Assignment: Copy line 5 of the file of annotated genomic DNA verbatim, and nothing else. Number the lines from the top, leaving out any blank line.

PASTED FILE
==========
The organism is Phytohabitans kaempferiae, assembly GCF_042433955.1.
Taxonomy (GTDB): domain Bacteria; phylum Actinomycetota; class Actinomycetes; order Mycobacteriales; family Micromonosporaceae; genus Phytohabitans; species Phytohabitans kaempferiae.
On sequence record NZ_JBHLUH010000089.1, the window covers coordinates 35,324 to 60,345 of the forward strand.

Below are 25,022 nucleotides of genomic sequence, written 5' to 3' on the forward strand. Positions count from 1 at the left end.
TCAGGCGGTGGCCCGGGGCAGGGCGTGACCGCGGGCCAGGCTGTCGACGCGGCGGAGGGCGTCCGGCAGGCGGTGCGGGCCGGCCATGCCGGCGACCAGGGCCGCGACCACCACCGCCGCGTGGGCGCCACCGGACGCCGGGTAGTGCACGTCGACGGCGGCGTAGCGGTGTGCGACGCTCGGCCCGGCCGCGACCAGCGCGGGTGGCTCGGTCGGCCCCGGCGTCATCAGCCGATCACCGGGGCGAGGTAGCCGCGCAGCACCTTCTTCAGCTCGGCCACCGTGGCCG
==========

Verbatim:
TCAGGCGGTGGCCCGGGGCAGGGCGTGACCGCGGGCCAGGCTGTCGACGCGGCGGAGGGCGTCCGGCAGGCGGTGCGGGCCGGCCATGCCGGCGACCAGGGCCGCGACCACCACCGCCGCGTGGGCGCCACCGGACGCCGGGTAGTGCACGTCGACGGCGGCGTAGCGGTGTGCGACGCTCGGCCCGGCCGCGACCAGCGCGGGTGGCTCGGTCGGCCCCGGCGTCATCAGCCGATCACCGGGGCGAGGTAGCCGCGCAGCACCTTCTTCAGCTCGGCCACCGTGGCCG